NEW YORK: European stock markets churned higher on Tuesday, and Wall Street edged ever closer to the 20,000-point milestone for the Dow, unfazed by deadly attacks in Turkey and Germany.
Paris, London and Frankfurt pulled off moderate gains at closing, a day after fatal attacks that dominated the news headlines.
The Dow, meanwhile, finished at a fresh record of 19,974.62, up 0.5 percent. The index got to within 13 points of the 20,000 landmark early in the session, before retreating a bit.
“The market remains on an upward trend,” said Sylvain Navarro, head of equity sales at Invest Securities.
Attacks in Europe “could well have brought on a bit of stress, but for now that hasn’t happened,” he said.
Twelve people were killed and nearly 50 injured when a truck ploughed into a Berlin Christmas market in what German Chancellor Angela Merkel described as a likely “terrorist” attack.
The deadly rampage closely followed the assassination of Russia’s ambassador to Turkey in Ankara by a Turkish policeman, and a gun attack on a mosque in the Swiss city of Zurich, in which three were injured.
“Sadly, the regularity of such attacks means they no longer surprise the markets in the way they once might have,” Spreadex trader Connor Campbell told AFP.
Europe has been on high alert for most of this year, with terror attacks striking Paris and Brussels, while Germany has been hit by several assaults claimed by the Islamic State group and carried out by asylum seekers.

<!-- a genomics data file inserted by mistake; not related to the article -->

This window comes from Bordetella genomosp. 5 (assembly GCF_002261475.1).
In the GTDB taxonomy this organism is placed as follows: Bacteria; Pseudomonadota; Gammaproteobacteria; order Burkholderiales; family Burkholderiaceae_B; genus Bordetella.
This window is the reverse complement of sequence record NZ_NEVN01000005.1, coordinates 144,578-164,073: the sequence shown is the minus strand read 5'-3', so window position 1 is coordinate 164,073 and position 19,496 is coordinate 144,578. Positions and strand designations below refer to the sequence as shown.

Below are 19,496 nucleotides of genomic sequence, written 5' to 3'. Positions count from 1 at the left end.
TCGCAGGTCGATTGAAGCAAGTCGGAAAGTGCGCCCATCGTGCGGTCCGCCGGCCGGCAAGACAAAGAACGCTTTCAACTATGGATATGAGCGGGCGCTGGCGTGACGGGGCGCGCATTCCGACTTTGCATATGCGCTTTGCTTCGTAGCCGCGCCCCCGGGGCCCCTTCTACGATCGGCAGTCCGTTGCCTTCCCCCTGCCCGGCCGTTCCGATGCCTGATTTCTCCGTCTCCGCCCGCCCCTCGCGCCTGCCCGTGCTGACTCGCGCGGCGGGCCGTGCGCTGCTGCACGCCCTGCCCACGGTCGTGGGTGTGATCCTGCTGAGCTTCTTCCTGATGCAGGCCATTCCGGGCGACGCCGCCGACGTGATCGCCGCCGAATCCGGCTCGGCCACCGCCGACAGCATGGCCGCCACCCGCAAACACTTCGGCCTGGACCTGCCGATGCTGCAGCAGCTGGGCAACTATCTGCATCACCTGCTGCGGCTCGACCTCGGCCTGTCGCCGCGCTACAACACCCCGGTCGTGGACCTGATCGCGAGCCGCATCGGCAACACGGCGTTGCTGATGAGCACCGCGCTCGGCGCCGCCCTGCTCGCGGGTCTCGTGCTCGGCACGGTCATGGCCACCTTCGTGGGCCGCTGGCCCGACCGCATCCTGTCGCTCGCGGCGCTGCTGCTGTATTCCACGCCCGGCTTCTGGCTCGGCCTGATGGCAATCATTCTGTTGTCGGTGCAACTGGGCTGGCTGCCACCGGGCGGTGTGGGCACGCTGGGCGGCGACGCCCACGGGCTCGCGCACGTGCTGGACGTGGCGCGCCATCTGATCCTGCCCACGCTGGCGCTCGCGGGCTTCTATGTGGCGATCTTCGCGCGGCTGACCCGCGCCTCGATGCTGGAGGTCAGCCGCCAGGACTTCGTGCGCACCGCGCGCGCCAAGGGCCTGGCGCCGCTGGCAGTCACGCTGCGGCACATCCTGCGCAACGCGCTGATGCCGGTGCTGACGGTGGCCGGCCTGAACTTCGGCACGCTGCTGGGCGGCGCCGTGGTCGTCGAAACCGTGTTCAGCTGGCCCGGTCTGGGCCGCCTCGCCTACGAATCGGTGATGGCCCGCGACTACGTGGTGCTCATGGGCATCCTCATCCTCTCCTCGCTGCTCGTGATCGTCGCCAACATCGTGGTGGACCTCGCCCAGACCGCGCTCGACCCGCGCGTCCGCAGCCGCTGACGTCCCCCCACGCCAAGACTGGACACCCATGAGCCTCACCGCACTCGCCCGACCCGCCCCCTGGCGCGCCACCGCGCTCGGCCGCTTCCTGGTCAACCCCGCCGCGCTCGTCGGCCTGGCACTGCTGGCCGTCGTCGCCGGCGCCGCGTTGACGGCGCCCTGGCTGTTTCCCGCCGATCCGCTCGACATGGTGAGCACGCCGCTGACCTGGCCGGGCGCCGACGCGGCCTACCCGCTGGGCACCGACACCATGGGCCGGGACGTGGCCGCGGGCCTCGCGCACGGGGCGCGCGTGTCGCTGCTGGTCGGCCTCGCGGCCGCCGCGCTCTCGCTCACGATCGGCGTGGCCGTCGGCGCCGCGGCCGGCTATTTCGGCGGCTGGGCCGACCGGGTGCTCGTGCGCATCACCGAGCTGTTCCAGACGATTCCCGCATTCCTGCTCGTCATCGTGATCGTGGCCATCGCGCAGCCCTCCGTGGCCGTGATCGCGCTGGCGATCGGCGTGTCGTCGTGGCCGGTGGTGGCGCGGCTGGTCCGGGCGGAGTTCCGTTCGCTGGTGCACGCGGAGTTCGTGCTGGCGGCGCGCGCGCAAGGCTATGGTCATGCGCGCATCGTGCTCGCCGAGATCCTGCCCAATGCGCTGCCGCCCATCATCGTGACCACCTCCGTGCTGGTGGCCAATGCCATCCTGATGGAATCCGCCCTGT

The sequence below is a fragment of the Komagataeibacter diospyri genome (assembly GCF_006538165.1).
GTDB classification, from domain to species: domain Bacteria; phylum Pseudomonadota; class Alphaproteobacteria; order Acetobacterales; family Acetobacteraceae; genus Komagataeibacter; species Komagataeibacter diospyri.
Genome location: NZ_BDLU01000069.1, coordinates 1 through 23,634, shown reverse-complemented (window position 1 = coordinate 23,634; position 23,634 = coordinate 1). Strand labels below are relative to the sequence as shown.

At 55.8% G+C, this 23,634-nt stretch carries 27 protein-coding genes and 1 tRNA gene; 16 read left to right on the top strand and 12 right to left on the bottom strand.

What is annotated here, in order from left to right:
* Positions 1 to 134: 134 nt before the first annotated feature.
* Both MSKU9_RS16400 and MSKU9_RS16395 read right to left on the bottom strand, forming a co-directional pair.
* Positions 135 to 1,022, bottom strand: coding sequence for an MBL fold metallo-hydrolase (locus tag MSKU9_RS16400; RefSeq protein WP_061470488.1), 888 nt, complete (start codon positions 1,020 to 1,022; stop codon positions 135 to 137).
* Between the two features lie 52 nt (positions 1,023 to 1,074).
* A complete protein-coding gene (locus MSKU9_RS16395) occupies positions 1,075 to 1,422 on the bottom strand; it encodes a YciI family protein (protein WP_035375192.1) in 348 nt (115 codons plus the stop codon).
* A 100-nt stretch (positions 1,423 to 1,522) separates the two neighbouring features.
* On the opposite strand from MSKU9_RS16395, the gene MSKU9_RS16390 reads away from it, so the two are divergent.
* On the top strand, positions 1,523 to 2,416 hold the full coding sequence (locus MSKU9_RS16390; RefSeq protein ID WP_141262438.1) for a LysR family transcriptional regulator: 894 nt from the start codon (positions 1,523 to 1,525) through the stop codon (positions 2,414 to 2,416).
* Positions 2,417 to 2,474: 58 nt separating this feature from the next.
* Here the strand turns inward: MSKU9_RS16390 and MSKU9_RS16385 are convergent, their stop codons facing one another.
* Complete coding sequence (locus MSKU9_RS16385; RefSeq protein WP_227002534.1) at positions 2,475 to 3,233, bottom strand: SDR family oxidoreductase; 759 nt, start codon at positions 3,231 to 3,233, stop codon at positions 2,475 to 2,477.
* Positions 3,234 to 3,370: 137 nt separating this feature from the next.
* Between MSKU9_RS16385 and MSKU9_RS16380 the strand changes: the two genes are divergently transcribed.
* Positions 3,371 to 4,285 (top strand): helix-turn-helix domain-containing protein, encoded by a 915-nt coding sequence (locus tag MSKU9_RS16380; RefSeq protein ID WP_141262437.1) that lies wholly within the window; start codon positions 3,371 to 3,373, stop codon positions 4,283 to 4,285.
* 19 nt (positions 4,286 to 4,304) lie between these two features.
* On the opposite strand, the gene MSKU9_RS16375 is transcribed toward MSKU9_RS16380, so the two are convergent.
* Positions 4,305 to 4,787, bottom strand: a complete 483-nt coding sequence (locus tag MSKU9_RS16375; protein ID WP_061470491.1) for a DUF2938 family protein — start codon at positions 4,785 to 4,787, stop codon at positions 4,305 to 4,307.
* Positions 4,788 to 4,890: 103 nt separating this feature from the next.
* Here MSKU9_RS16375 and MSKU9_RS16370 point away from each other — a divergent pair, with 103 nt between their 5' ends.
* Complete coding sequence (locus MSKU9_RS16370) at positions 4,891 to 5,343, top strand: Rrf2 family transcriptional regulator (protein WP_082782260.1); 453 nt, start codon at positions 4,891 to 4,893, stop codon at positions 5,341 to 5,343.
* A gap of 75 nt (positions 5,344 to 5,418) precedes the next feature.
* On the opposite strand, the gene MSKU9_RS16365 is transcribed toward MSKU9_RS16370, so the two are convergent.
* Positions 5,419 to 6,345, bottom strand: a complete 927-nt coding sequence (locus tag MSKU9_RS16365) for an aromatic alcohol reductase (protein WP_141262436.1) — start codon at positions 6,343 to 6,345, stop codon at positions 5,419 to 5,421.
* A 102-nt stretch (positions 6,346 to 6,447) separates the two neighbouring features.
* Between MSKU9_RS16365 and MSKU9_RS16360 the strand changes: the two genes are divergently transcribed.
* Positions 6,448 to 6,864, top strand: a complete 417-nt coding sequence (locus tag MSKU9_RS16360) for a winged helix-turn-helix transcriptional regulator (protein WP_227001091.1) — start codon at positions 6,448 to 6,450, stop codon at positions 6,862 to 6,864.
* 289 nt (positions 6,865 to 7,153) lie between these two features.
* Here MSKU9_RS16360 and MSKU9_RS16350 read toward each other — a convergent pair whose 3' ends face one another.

In US trading, financial and industrial shares led the Dow back to within striking distance of 20,000 points in early trading.
“There’s still a positive flow to the market, it seems a party that investors want to be part of,” said Jack Ablin of BMO Private Bank in Chicago.
“We’ll see what happens after the new year, but right now the path of least resistance is higher.”
Hong Kong closed down 0.5 percent and Shanghai also fell 0.5 percent, with mainland Chinese investors fretting over a weakening yuan and rising bond yields.
However, Tokyo ended 0.5 percent higher after the Bank of Japan held fire on its stimulus but gave an upbeat view of the world’s number-three economy as exports pick up on the back of a weaker yen.